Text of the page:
- From: "reuw" <reuw@xxxxxxxxxxxxxxxxxxxx>
- To: "Neveh-tech" <neveh-tech@xxxxxxxxxxxxx>, "neveh-l freelists" <neveh-L@xxxxxxxxxxxxx>, צוות כללי נווה חנה <neveh-morim@xxxxxxxxxxx>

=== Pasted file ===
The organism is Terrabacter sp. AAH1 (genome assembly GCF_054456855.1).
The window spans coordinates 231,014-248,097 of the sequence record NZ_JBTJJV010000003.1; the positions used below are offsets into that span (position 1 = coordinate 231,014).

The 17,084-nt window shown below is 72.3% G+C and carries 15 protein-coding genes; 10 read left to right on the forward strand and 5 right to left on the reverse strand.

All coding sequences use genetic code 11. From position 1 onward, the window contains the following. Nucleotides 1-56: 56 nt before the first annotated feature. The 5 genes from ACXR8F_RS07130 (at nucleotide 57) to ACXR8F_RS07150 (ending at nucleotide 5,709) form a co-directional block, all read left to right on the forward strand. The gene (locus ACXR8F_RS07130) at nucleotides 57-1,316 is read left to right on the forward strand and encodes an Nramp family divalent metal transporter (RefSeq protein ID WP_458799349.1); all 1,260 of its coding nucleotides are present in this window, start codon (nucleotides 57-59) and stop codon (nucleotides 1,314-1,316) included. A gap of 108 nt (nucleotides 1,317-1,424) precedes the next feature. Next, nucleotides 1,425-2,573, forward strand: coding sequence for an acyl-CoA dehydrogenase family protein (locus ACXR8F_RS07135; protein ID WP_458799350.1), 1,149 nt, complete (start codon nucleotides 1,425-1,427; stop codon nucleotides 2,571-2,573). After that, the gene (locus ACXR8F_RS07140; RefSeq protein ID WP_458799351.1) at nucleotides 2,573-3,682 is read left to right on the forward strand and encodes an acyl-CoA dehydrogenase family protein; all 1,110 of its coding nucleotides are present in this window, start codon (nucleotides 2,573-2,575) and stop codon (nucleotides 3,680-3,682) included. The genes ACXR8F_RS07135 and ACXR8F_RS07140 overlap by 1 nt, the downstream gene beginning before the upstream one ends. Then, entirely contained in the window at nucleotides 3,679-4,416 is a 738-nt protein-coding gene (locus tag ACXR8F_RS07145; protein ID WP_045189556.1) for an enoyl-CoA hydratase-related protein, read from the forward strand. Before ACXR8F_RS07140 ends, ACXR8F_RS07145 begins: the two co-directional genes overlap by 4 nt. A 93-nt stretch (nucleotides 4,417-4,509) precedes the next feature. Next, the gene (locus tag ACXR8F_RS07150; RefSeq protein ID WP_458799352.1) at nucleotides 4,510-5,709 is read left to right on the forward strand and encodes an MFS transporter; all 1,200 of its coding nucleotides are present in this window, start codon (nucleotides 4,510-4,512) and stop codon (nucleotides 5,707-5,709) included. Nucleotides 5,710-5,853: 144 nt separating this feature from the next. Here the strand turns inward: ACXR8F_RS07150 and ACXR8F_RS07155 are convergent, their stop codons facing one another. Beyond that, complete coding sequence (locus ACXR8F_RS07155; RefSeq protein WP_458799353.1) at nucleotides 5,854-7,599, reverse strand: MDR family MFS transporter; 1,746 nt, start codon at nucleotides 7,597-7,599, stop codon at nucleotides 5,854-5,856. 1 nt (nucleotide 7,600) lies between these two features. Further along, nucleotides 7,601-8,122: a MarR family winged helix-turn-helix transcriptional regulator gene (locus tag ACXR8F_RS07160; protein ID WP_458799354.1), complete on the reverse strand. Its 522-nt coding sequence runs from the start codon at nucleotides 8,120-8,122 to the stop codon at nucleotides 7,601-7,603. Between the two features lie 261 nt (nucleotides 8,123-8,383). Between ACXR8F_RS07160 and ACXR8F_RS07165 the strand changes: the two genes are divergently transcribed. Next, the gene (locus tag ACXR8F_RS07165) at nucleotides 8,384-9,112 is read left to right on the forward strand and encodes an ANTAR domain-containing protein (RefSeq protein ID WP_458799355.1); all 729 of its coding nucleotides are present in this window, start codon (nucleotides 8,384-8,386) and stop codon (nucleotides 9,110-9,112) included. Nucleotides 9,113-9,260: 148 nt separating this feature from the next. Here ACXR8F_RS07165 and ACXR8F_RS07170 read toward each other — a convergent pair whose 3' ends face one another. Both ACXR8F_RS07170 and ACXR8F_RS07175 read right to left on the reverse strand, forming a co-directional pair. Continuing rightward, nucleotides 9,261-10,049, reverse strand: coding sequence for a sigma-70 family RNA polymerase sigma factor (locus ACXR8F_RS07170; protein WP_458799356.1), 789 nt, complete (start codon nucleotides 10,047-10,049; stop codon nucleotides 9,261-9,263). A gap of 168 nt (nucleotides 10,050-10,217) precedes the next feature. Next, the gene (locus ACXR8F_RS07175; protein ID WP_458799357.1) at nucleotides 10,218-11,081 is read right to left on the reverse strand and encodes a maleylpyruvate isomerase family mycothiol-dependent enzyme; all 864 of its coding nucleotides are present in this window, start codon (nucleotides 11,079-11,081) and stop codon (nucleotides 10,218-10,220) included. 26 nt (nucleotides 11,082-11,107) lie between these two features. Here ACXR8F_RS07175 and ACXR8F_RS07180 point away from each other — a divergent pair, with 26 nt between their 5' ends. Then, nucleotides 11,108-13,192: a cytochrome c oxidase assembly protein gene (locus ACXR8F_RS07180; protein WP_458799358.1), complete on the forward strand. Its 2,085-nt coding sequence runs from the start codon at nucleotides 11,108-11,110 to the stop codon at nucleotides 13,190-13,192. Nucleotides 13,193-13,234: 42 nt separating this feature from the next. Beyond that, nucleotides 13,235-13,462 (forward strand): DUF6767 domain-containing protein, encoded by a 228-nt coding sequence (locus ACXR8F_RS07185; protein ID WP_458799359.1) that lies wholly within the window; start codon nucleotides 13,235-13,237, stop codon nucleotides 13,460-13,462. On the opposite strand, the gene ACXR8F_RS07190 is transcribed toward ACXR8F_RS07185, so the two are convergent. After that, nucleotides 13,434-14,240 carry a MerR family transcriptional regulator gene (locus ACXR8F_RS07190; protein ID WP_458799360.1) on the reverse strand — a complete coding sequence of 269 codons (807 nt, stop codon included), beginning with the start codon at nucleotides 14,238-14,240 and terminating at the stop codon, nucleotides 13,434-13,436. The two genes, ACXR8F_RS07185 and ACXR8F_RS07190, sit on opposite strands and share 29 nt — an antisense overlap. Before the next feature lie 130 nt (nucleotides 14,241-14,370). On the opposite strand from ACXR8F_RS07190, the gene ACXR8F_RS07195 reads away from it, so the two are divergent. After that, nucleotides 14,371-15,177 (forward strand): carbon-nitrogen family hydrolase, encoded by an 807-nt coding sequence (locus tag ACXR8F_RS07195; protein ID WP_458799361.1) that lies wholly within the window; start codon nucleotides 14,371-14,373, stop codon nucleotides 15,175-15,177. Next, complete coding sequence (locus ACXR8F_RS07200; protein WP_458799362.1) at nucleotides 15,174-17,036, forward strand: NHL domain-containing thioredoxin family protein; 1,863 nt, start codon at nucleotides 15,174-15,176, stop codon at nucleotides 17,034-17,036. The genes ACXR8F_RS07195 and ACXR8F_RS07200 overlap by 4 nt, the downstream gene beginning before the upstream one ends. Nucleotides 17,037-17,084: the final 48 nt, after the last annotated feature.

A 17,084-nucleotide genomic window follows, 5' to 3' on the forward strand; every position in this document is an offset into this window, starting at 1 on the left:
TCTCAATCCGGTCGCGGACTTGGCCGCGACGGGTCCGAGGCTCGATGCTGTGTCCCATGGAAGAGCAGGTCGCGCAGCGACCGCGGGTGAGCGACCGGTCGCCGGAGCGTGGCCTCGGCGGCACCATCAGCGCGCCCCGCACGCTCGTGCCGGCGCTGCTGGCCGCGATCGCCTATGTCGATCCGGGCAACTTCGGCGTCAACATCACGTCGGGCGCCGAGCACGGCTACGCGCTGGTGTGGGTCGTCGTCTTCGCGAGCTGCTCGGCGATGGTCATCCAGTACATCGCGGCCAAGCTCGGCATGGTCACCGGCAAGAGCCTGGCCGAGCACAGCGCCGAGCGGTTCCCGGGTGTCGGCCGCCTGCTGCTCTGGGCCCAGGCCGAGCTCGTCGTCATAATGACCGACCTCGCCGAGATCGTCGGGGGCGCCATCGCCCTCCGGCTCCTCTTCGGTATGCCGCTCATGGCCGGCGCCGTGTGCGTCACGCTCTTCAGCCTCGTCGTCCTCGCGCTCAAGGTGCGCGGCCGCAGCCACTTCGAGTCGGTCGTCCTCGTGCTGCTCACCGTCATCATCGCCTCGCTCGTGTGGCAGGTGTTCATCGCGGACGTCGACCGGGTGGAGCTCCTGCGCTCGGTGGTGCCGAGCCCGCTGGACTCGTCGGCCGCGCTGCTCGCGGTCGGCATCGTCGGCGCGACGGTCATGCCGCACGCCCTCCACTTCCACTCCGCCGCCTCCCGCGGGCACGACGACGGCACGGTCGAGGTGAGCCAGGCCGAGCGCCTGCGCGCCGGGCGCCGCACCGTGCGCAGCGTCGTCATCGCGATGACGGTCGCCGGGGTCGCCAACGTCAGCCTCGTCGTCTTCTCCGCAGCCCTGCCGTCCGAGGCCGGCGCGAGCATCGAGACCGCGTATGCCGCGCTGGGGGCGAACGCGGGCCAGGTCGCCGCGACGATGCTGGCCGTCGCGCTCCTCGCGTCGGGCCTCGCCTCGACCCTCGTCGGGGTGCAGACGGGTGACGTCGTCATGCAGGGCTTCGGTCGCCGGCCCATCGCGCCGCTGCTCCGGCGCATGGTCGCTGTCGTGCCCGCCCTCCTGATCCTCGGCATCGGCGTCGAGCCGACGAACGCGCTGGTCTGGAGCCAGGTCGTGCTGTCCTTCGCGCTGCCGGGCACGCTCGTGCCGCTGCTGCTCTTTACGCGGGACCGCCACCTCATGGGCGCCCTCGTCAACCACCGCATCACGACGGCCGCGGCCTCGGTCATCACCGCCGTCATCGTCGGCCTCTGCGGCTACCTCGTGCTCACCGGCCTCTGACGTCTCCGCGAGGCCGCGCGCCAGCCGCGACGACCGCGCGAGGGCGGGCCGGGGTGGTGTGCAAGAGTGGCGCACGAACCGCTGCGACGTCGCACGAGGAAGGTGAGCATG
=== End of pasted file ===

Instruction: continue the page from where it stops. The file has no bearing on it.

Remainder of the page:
- Date: Fri, 12 Nov 2004 07:42:20 +0200